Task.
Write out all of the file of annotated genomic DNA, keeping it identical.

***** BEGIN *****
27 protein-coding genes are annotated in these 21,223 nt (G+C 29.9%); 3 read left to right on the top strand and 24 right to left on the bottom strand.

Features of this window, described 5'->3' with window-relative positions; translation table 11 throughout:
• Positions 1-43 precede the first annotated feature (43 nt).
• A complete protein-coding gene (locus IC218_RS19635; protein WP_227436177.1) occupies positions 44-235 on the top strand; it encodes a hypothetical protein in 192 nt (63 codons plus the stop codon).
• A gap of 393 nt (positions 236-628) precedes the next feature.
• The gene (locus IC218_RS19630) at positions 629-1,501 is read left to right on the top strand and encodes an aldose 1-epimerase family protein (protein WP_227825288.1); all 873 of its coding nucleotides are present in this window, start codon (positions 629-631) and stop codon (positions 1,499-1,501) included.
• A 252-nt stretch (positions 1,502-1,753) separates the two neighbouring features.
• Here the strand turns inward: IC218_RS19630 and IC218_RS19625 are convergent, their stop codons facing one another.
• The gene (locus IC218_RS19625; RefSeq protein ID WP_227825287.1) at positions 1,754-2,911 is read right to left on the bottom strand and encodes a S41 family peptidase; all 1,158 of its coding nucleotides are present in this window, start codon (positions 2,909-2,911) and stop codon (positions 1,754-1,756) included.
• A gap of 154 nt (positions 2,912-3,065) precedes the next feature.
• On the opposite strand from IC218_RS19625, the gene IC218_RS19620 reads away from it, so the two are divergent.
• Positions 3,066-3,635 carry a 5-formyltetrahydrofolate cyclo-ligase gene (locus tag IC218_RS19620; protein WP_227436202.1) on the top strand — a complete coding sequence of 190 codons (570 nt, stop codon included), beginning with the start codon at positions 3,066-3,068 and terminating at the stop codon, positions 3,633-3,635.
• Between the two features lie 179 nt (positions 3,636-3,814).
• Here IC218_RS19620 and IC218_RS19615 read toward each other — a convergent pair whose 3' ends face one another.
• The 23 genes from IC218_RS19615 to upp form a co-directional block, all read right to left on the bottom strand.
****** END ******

27 protein-coding genes are annotated in these 21,223 nt (G+C 29.9%); 3 read left to right on the top strand and 24 right to left on the bottom strand.

Features of this window, described 5'->3' with window-relative positions; translation table 11 throughout:
• Positions 1-43 precede the first annotated feature (43 nt).
• A complete protein-coding gene (locus IC218_RS19635; protein WP_227436177.1) occupies positions 44-235 on the top strand; it encodes a hypothetical protein in 192 nt (63 codons plus the stop codon).
• A gap of 393 nt (positions 236-628) precedes the next feature.
• The gene (locus IC218_RS19630) at positions 629-1,501 is read left to right on the top strand and encodes an aldose 1-epimerase family protein (protein WP_227825288.1); all 873 of its coding nucleotides are present in this window, start codon (positions 629-631) and stop codon (positions 1,499-1,501) included.
• A 252-nt stretch (positions 1,502-1,753) separates the two neighbouring features.
• Here the strand turns inward: IC218_RS19630 and IC218_RS19625 are convergent, their stop codons facing one another.
• The gene (locus IC218_RS19625; RefSeq protein ID WP_227825287.1) at positions 1,754-2,911 is read right to left on the bottom strand and encodes a S41 family peptidase; all 1,158 of its coding nucleotides are present in this window, start codon (positions 2,909-2,911) and stop codon (positions 1,754-1,756) included.
• A gap of 154 nt (positions 2,912-3,065) precedes the next feature.
• On the opposite strand from IC218_RS19625, the gene IC218_RS19620 reads away from it, so the two are divergent.
• Positions 3,066-3,635 carry a 5-formyltetrahydrofolate cyclo-ligase gene (locus tag IC218_RS19620; protein WP_227436202.1) on the top strand — a complete coding sequence of 190 codons (570 nt, stop codon included), beginning with the start codon at positions 3,066-3,068 and terminating at the stop codon, positions 3,633-3,635.
• Between the two features lie 179 nt (positions 3,636-3,814).
• Here IC218_RS19620 and IC218_RS19615 read toward each other — a convergent pair whose 3' ends face one another.
• The 23 genes from IC218_RS19615 to upp form a co-directional block, all read right to left on the bottom strand.